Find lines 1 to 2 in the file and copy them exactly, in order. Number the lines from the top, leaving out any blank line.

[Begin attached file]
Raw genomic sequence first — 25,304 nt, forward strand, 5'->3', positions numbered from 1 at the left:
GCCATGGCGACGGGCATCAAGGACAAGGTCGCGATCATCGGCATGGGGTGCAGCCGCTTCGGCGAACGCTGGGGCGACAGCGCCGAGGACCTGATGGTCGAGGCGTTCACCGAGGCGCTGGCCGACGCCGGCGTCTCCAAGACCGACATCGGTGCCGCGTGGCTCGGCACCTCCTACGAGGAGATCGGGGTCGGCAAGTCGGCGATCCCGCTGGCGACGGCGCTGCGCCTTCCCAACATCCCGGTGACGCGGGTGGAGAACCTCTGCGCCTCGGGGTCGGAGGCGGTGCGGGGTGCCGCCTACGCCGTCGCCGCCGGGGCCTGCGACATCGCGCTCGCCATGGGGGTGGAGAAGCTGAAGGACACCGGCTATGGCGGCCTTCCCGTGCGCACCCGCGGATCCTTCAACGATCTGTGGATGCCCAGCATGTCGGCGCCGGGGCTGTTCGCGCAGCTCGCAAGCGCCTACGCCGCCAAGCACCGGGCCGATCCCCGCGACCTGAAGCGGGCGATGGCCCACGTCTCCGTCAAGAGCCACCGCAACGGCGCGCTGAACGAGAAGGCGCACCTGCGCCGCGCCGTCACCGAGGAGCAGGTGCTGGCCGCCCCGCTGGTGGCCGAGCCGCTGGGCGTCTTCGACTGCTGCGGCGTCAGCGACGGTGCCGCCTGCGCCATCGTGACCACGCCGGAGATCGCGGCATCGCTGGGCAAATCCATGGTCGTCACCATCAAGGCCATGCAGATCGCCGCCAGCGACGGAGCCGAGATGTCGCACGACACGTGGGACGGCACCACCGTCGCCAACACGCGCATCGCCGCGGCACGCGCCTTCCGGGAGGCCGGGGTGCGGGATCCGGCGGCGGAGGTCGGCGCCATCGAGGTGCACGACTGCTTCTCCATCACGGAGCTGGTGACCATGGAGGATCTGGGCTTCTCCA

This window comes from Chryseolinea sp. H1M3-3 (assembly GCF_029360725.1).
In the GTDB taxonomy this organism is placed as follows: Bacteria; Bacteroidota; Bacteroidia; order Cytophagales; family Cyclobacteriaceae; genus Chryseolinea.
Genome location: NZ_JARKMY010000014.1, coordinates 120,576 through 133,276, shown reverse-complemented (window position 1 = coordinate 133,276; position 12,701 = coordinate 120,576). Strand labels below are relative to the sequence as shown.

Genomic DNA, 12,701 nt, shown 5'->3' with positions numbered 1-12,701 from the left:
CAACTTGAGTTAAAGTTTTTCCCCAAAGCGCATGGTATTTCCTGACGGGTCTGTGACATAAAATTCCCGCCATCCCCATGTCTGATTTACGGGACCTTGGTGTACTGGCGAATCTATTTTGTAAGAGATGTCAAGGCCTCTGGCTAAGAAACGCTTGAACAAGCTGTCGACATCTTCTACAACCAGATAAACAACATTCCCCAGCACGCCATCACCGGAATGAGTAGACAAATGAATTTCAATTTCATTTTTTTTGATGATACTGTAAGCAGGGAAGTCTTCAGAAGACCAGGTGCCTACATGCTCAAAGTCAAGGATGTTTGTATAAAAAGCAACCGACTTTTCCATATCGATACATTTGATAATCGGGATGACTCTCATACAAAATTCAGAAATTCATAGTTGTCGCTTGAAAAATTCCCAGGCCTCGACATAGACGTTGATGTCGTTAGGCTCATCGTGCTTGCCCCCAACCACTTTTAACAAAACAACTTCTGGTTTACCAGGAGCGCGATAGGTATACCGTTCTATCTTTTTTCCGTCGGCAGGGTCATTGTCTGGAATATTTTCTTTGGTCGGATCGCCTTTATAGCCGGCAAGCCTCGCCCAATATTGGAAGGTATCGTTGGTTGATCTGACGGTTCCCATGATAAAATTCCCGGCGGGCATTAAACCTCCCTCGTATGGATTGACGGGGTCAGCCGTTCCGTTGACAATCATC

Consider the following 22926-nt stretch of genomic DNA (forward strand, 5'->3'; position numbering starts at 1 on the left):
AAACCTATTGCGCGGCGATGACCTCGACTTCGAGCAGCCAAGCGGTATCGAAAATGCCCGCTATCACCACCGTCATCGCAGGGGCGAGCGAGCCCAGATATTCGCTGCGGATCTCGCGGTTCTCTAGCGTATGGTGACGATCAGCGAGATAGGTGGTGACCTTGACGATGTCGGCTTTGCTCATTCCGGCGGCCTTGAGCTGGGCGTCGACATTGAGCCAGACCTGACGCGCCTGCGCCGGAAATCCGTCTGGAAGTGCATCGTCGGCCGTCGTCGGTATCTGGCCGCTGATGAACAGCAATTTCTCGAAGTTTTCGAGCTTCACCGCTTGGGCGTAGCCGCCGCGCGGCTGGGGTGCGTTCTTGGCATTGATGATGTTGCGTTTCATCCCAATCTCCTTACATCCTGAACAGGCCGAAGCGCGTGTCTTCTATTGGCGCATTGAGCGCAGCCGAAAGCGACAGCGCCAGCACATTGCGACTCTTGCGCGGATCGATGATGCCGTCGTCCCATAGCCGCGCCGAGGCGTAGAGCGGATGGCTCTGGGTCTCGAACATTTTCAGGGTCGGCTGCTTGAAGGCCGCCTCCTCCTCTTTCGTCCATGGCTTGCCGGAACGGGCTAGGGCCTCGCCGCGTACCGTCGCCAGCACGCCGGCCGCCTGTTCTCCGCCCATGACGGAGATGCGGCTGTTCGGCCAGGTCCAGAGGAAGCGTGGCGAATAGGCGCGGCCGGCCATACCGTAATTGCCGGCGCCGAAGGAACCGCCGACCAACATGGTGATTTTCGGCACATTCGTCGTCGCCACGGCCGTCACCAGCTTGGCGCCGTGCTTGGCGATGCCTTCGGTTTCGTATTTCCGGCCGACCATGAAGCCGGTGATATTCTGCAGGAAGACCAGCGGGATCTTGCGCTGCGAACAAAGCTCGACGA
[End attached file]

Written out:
Raw genomic sequence first — 25,304 nt, forward strand, 5'->3', positions numbered from 1 at the left:
GCCATGGCGACGGGCATCAAGGACAAGGTCGCGATCATCGGCATGGGGTGCAGCCGCTTCGGCGAACGCTGGGGCGACAGCGCCGAGGACCTGATGGTCGAGGCGTTCACCGAGGCGCTGGCCGACGCCGGCGTCTCCAAGACCGACATCGGTGCCGCGTGGCTCGGCACCTCCTACGAGGAGATCGGGGTCGGCAAGTCGGCGATCCCGCTGGCGACGGCGCTGCGCCTTCCCAACATCCCGGTGACGCGGGTGGAGAACCTCTGCGCCTCGGGGTCGGAGGCGGTGCGGGGTGCCGCCTACGCCGTCGCCGCCGGGGCCTGCGACATCGCGCTCGCCATGGGGGTGGAGAAGCTGAAGGACACCGGCTATGGCGGCCTTCCCGTGCGCACCCGCGGATCCTTCAACGATCTGTGGATGCCCAGCATGTCGGCGCCGGGGCTGTTCGCGCAGCTCGCAAGCGCCTACGCCGCCAAGCACCGGGCCGATCCCCGCGACCTGAAGCGGGCGATGGCCCACGTCTCCGTCAAGAGCCACCGCAACGGCGCGCTGAACGAGAAGGCGCACCTGCGCCGCGCCGTCACCGAGGAGCAGGTGCTGGCCGCCCCGCTGGTGGCCGAGCCGCTGGGCGTCTTCGACTGCTGCGGCGTCAGCGACGGTGCCGCCTGCGCCATCGTGACCACGCCGGAGATCGCGGCATCGCTGGGCAAATCCATGGTCGTCACCATCAAGGCCATGCAGATCGCCGCCAGCGACGGAGCCGAGATGTCGCACGACACGTGGGACGGCACCACCGTCGCCAACACGCGCATCGCCGCGGCACGCGCCTTCCGGGAGGCCGGGGTGCGGGATCCGGCGGCGGAGGTCGGCGCCATCGAGGTGCACGACTGCTTCTCCATCACGGAGCTGGTGACCATGGAGGATCTGGGCTTCTCCA